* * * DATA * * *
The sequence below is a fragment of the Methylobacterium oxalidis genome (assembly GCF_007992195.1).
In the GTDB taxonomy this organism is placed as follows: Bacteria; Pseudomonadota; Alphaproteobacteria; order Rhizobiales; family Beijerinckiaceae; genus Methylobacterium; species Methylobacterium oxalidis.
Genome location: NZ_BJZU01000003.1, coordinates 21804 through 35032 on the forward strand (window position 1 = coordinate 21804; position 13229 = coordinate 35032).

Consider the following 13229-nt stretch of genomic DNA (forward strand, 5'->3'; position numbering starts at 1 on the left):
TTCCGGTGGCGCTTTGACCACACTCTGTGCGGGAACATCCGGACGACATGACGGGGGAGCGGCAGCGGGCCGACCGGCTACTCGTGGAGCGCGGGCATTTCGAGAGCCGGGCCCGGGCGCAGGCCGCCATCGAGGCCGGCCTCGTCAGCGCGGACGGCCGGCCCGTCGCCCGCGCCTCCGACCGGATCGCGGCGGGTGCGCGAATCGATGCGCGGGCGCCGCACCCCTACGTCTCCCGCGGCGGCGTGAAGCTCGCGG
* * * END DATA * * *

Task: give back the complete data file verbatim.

The sequence below is a fragment of the Methylobacterium oxalidis genome (assembly GCF_007992195.1).
In the GTDB taxonomy this organism is placed as follows: Bacteria; Pseudomonadota; Alphaproteobacteria; order Rhizobiales; family Beijerinckiaceae; genus Methylobacterium; species Methylobacterium oxalidis.
Genome location: NZ_BJZU01000003.1, coordinates 21804 through 35032 on the forward strand (window position 1 = coordinate 21804; position 13229 = coordinate 35032).

Consider the following 13229-nt stretch of genomic DNA (forward strand, 5'->3'; position numbering starts at 1 on the left):
TTCCGGTGGCGCTTTGACCACACTCTGTGCGGGAACATCCGGACGACATGACGGGGGAGCGGCAGCGGGCCGACCGGCTACTCGTGGAGCGCGGGCATTTCGAGAGCCGGGCCCGGGCGCAGGCCGCCATCGAGGCCGGCCTCGTCAGCGCGGACGGCCGGCCCGTCGCCCGCGCCTCCGACCGGATCGCGGCGGGTGCGCGAATCGATGCGCGGGCGCCGCACCCCTACGTCTCCCGCGGCGGCGTGAAGCTCGCGG